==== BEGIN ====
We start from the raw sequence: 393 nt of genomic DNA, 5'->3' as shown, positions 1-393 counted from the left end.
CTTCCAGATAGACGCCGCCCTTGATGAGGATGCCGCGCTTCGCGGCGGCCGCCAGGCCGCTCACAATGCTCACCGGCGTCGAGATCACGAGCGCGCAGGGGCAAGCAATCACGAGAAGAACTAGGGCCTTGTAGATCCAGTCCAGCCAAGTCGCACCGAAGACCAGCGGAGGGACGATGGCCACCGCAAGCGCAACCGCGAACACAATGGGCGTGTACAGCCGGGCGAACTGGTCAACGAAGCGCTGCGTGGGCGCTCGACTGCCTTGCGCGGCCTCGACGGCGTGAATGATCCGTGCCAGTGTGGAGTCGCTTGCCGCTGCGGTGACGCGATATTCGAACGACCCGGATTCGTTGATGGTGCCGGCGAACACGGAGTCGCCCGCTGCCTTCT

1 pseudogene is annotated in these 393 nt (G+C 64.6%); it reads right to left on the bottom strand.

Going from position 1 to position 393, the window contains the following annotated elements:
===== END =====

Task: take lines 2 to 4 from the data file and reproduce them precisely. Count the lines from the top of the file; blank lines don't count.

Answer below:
CTTCCAGATAGACGCCGCCCTTGATGAGGATGCCGCGCTTCGCGGCGGCCGCCAGGCCGCTCACAATGCTCACCGGCGTCGAGATCACGAGCGCGCAGGGGCAAGCAATCACGAGAAGAACTAGGGCCTTGTAGATCCAGTCCAGCCAAGTCGCACCGAAGACCAGCGGAGGGACGATGGCCACCGCAAGCGCAACCGCGAACACAATGGGCGTGTACAGCCGGGCGAACTGGTCAACGAAGCGCTGCGTGGGCGCTCGACTGCCTTGCGCGGCCTCGACGGCGTGAATGATCCGTGCCAGTGTGGAGTCGCTTGCCGCTGCGGTGACGCGATATTCGAACGACCCGGATTCGTTGATGGTGCCGGCGAACACGGAGTCGCCCGCTGCCTTCT

1 pseudogene is annotated in these 393 nt (G+C 64.6%); it reads right to left on the bottom strand.

Going from position 1 to position 393, the window contains the following annotated elements: